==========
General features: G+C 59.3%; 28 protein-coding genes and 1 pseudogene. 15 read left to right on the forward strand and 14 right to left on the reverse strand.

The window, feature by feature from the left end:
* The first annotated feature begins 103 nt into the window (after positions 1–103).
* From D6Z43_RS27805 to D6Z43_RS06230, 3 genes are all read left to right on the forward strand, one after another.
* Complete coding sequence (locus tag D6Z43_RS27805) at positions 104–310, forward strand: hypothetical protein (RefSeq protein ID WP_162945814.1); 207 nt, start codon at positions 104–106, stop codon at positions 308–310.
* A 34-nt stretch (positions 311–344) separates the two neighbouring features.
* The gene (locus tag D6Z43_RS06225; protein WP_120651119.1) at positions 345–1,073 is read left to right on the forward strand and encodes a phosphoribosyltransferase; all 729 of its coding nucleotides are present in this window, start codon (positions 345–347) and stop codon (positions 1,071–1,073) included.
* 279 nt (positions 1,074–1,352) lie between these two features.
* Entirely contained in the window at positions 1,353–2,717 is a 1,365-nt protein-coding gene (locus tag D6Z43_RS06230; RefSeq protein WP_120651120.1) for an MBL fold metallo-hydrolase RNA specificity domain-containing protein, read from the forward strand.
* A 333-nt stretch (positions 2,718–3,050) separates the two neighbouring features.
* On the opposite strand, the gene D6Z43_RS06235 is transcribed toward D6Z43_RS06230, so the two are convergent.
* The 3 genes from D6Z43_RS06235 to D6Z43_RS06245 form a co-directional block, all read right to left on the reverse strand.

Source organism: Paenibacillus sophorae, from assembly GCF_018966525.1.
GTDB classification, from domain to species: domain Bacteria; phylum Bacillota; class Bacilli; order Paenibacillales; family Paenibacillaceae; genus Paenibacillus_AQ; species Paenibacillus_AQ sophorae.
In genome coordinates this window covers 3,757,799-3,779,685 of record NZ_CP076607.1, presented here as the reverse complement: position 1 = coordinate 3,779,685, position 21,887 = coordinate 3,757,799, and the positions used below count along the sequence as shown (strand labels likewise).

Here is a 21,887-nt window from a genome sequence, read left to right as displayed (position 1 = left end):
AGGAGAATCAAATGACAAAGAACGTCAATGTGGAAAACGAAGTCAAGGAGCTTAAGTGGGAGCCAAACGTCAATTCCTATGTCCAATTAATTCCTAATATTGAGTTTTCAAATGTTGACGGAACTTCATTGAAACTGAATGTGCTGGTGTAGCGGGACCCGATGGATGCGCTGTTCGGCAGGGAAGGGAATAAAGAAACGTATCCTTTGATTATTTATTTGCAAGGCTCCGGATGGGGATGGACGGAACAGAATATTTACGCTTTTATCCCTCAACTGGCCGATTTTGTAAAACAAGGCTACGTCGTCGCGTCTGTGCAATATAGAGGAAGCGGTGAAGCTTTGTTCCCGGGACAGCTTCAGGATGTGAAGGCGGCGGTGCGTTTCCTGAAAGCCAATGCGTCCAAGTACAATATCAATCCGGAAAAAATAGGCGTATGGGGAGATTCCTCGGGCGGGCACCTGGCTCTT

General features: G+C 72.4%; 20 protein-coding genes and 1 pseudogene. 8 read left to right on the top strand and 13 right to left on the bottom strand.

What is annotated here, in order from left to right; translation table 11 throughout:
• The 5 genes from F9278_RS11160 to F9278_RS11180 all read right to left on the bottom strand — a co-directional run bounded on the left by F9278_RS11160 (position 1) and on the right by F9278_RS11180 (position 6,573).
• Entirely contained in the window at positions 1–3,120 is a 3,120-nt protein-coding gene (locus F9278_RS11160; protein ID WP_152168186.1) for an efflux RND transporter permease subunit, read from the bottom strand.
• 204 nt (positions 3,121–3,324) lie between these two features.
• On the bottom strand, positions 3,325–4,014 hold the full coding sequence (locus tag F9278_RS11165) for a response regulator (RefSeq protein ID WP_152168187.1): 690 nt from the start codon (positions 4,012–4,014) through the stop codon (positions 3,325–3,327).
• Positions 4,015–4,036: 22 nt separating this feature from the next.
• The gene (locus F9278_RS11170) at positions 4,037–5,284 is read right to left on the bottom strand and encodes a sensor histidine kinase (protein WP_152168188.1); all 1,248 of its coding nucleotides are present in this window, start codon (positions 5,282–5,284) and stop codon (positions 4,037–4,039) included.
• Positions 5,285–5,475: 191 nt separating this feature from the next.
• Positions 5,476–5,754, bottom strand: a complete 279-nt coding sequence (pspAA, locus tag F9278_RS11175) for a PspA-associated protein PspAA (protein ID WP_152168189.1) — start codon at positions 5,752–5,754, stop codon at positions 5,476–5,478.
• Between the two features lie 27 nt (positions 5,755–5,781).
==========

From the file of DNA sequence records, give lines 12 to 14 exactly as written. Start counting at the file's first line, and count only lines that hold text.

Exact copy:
* The 3 genes from D6Z43_RS06235 to D6Z43_RS06245 form a co-directional block, all read right to left on the reverse strand.

Source organism: Paenibacillus sophorae, from assembly GCF_018966525.1.
GTDB classification, from domain to species: domain Bacteria; phylum Bacillota; class Bacilli; order Paenibacillales; family Paenibacillaceae; genus Paenibacillus_AQ; species Paenibacillus_AQ sophorae.